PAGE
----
212. Ok, here we go! The first thing you need to do is to open up SoftIce and then swolf32.exe which is the name given to our
  213. target program. Go to the help menu and select register. Here's where your brain will come in, start to look
  214. for how the protection is running by entering some random crap into the blank space. Don't press the OK button yet though.
  215. Instead, press CTRL-D to bring up SoftIce. What we are gonna try to do is define a breakpoint, using BPX hmemcpy.
  216. Hit CTRL-D again and it will bring you back to the program. Click OK on the box and SoftIce will again pop up. Now press F12
  217. and it will bring you to the target program code. Scroll down a few lines and find:
  219. :004167D9 8D4C2410 lea ecx, dword ptr {esp+10}--;ecx=the random crap you typed in.
  220. :004167DD 8D94290000000 lea edx, dword ptr {esp+00000090}-;edx=name
  221. :004167E4 51 push ecx
  222. :004167E5 52 push edx
  223. :004167E6 E8B5450100 call 0042ADA0----;this is the call which calculates the serial
  224. :004167EB 83C410 add esp, 00000010--;
  225. :004167EE 85C0 test eax, eax----;and return eax=1 if true (booleon =) )
  226. :004167F0 0F8596000000 jne 0041688C----;jump to registered
  227. :004167F6 8D442408 lea eax, dword ptr {esp+08}
  228. :004167FA 8D8C2488000000 lea ecx, dword ptr {esp+00000088}
  229. :00416801 50 push eax
  230. :00416802 51 push ecx
  231. :00416803 E868470100 call 0042AF70----;this call tests our serial
  232. :00416808 83C408 add esp, 00000008---;
  233. :0041680B 85C0 test eax, eax----;for v3.XX one.
  234. :0041680D 7433 je 00416842;jump is equal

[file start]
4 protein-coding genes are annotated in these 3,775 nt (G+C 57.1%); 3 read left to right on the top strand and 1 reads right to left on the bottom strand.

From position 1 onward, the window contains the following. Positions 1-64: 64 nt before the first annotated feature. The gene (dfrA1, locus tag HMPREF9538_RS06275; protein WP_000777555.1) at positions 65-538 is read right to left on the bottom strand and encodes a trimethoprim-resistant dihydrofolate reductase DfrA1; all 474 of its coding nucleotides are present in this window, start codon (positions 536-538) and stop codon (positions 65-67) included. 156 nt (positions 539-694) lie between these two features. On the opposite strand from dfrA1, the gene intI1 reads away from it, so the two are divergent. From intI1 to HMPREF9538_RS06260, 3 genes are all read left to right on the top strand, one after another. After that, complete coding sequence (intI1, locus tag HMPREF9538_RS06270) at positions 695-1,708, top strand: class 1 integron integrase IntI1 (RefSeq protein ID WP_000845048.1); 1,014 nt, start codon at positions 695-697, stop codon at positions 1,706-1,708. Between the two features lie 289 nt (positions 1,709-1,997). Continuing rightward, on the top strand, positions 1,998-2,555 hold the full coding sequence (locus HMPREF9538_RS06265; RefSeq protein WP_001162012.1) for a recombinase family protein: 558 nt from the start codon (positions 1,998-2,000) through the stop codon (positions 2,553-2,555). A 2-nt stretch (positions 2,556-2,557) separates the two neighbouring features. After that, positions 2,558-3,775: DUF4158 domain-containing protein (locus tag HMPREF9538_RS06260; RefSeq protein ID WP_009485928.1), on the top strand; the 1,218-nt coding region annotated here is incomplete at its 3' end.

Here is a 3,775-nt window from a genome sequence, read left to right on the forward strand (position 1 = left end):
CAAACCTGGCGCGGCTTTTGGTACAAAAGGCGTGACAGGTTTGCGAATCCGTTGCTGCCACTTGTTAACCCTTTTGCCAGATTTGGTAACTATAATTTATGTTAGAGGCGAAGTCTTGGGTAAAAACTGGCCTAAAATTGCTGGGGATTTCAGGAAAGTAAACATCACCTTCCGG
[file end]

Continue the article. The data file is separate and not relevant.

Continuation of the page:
236. The call that we want to focas on is at 004167E6. This call tests wether our serial is for the correct version or not.
  237. Let's trace the call 004ADA0:
  239. *Referenced by a CALL at address:
  240. :0042ABFC
  241. :0042ADA 83EC30 sub esp, 00000030
  242. :0042ADA3 55 push ebp
  243. :0042ASA4 56 push esi
  244. :004ADA5 57 push edi
  245. :0042ADA6 8B7C24444 mov edi, dword ptr {esp+44}--;edi=our fake serial
  246. :004ADAA 85FF test edi, edi
  247. :004ADAC 0F4A7010000 je 0042AF59----;die if empty
  248. :004ADB2 8B6C2440 mov ebp, dword ptr {esp+40}--ebp=our name
  249. :0042ADB6 85ED test ebp, ebp
  250. :004ADB8 0F849B010000 je 0042AF59---;die if empty
  251. :004ADBE 8A07 mov al, byte ptr {edi}--;compare 1st byte of serial with 'p', die
  252. :0042ADC0 3C50 cmp al, 50----;
  253. :0042ADC2 0F8587010000 jne 0042AF4F----;if not equal
  254. :0042ADC8 807F0134 cmp byte ptr {edi+01}, 34--:compare byte of serial with '4'
  255. :004ADCC 750C jne 0042ADDA----;
  256. :0042ADCE C70500C8430000000000 mov dword ptr {0043C800}, 00000000